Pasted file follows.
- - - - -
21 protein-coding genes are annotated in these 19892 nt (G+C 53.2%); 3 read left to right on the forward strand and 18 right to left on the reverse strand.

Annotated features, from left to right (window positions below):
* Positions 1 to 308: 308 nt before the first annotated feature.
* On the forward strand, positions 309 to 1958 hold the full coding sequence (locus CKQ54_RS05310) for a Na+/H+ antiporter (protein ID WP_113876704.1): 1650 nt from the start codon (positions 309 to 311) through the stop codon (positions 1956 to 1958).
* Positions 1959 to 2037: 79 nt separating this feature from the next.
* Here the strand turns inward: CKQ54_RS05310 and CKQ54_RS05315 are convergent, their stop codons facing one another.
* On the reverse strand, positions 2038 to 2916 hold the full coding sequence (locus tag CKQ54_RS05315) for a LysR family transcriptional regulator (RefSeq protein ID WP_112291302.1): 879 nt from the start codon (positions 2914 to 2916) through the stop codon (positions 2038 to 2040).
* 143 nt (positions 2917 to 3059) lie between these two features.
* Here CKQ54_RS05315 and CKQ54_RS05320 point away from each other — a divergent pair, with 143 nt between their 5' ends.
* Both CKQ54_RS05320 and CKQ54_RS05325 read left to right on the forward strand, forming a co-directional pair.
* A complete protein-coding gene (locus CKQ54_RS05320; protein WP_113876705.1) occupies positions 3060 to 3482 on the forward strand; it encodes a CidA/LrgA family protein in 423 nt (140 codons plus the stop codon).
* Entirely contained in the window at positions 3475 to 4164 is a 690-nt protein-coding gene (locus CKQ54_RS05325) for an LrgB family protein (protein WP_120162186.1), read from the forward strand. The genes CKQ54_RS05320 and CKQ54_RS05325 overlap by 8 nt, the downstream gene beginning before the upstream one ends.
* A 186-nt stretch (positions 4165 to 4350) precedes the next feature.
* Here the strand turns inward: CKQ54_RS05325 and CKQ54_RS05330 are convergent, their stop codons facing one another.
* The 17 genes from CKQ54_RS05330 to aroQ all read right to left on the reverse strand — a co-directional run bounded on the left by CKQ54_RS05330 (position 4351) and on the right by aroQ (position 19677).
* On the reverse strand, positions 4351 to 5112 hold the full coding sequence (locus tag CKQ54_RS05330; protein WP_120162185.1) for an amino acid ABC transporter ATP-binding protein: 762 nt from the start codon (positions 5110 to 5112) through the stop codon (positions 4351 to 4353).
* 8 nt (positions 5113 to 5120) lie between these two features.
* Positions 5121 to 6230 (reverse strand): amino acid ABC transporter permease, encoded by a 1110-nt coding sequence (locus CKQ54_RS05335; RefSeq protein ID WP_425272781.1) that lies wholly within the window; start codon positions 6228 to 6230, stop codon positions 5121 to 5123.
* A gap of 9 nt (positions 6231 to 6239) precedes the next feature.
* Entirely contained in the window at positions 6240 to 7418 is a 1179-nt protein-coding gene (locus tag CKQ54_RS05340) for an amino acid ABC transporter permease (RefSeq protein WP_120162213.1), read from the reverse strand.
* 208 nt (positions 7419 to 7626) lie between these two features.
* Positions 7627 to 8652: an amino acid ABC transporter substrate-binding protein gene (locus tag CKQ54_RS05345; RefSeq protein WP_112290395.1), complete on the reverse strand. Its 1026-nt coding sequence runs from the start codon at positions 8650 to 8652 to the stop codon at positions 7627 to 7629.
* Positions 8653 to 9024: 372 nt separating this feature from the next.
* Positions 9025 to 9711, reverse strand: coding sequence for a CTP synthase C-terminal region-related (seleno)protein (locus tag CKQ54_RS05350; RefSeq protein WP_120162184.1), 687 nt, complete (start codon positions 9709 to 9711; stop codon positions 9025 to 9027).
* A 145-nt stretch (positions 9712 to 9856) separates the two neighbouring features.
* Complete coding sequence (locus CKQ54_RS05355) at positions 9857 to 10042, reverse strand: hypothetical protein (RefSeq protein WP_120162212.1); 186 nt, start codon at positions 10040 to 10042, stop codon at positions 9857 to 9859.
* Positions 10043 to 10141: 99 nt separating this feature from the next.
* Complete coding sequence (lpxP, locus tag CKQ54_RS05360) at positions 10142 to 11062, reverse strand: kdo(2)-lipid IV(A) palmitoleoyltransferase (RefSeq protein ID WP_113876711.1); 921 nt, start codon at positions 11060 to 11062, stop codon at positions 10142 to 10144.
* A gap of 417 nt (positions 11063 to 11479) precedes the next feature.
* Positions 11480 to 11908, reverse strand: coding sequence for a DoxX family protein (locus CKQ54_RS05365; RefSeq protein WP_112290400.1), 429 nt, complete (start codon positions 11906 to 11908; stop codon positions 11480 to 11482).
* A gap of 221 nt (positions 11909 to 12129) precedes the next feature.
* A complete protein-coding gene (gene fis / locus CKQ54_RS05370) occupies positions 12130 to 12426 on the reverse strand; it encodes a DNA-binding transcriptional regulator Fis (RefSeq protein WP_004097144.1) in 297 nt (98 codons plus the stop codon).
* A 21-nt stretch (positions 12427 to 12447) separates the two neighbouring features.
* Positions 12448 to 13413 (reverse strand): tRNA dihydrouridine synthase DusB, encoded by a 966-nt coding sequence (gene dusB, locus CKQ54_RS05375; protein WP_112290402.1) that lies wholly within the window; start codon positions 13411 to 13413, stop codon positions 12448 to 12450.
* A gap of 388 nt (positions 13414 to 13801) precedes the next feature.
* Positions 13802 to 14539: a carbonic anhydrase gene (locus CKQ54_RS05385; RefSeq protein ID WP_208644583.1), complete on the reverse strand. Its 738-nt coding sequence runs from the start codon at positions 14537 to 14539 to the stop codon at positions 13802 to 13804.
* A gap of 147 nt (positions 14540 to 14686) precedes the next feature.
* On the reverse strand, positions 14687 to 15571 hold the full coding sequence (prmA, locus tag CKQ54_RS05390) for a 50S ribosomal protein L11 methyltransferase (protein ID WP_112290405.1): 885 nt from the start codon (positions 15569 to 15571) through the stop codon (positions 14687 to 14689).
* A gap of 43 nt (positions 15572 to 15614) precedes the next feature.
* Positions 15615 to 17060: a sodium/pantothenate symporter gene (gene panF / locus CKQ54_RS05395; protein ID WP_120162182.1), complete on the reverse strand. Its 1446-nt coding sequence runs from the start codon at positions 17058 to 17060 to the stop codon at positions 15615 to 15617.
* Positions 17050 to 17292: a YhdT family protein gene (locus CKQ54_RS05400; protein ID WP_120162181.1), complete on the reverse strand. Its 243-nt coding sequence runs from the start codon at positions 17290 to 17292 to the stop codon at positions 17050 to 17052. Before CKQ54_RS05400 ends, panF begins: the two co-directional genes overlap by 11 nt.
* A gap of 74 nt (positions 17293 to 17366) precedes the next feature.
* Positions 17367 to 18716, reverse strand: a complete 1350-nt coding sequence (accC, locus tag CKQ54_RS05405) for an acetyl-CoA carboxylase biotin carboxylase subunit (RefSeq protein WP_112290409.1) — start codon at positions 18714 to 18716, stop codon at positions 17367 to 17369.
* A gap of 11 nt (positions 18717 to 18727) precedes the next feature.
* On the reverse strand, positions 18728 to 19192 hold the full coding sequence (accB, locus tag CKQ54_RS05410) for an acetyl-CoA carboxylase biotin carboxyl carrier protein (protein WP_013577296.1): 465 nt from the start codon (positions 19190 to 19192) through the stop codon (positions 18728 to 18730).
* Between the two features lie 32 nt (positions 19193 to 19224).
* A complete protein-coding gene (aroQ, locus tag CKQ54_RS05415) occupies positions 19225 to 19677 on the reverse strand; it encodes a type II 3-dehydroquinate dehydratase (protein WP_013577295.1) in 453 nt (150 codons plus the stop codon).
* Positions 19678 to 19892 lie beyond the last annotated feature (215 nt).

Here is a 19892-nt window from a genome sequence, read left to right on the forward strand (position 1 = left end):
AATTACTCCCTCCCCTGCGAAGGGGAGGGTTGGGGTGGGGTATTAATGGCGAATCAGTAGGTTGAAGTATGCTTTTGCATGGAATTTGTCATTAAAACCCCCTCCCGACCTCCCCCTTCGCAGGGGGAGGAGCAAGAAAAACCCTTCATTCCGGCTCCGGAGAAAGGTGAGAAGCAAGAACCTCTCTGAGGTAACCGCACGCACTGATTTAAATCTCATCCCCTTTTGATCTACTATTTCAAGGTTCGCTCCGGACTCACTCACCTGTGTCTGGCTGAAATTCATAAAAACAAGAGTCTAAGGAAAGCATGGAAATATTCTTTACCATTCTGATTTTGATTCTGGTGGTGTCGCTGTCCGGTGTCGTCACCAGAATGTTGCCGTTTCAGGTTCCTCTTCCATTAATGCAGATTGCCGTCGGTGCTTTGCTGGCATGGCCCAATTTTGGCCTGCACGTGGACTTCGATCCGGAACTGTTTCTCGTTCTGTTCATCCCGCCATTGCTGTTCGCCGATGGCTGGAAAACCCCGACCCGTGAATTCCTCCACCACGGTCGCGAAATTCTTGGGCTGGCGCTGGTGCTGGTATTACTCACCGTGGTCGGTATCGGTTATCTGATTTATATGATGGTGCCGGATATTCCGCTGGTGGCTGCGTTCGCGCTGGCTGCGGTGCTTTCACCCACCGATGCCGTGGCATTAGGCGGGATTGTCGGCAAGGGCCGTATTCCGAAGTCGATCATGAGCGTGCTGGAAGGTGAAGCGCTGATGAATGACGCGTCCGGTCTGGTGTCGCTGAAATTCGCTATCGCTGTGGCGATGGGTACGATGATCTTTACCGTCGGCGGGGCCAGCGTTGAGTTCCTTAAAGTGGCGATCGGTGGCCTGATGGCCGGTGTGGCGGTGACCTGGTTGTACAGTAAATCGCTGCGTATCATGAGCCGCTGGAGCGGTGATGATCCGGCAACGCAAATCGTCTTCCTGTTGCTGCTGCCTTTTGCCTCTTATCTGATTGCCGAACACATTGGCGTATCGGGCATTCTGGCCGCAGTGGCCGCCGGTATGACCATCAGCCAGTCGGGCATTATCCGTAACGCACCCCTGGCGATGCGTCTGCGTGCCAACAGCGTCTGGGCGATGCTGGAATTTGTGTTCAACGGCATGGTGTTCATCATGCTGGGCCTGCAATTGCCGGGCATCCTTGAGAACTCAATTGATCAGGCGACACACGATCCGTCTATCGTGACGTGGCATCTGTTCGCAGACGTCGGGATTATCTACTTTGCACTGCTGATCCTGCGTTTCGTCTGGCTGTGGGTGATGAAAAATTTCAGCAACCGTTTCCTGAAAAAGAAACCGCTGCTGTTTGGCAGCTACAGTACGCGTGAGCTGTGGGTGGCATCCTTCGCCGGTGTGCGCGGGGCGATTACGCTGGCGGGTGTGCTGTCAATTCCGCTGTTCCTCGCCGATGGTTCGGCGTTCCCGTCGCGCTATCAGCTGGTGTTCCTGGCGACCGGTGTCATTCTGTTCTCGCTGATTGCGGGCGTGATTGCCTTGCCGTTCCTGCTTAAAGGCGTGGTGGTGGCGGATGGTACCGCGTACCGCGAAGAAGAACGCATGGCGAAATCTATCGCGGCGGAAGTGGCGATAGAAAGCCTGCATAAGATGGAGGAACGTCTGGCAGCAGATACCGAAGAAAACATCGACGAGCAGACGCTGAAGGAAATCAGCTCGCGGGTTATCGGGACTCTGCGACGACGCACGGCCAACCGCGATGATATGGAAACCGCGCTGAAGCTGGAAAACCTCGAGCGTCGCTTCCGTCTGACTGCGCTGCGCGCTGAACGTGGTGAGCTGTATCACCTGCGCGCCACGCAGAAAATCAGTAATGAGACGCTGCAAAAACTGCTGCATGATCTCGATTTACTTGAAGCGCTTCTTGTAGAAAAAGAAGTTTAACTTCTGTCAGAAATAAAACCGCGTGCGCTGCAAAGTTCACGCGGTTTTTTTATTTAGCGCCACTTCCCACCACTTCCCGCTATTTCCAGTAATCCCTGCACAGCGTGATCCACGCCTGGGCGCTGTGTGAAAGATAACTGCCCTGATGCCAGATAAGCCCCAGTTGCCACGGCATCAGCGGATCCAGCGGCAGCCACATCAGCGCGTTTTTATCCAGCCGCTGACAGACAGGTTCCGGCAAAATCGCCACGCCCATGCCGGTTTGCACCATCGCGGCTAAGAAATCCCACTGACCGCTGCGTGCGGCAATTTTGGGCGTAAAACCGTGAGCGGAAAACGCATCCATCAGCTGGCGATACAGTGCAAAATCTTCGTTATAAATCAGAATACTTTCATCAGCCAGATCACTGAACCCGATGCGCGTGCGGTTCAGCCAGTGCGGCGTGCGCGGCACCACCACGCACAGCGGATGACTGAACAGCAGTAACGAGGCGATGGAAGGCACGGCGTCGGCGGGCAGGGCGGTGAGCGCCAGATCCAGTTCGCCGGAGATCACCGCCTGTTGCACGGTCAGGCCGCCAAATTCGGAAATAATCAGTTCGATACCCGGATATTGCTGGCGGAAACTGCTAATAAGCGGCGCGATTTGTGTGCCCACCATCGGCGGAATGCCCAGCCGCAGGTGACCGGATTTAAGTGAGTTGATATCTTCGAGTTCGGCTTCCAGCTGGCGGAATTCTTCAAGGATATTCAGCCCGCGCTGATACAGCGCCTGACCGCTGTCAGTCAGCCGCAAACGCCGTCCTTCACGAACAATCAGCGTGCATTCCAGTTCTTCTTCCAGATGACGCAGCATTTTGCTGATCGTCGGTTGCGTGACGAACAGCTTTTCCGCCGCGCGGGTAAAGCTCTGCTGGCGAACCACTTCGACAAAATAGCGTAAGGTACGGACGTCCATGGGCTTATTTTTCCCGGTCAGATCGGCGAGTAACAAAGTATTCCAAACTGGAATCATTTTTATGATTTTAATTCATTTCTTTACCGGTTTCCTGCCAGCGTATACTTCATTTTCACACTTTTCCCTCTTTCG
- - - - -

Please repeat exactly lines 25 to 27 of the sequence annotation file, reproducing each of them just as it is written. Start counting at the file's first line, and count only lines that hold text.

* A 145-nt stretch (positions 9712 to 9856) separates the two neighbouring features.
* Complete coding sequence (locus CKQ54_RS05355) at positions 9857 to 10042, reverse strand: hypothetical protein (RefSeq protein WP_120162212.1); 186 nt, start codon at positions 10040 to 10042, stop codon at positions 9857 to 9859.
* Positions 10043 to 10141: 99 nt separating this feature from the next.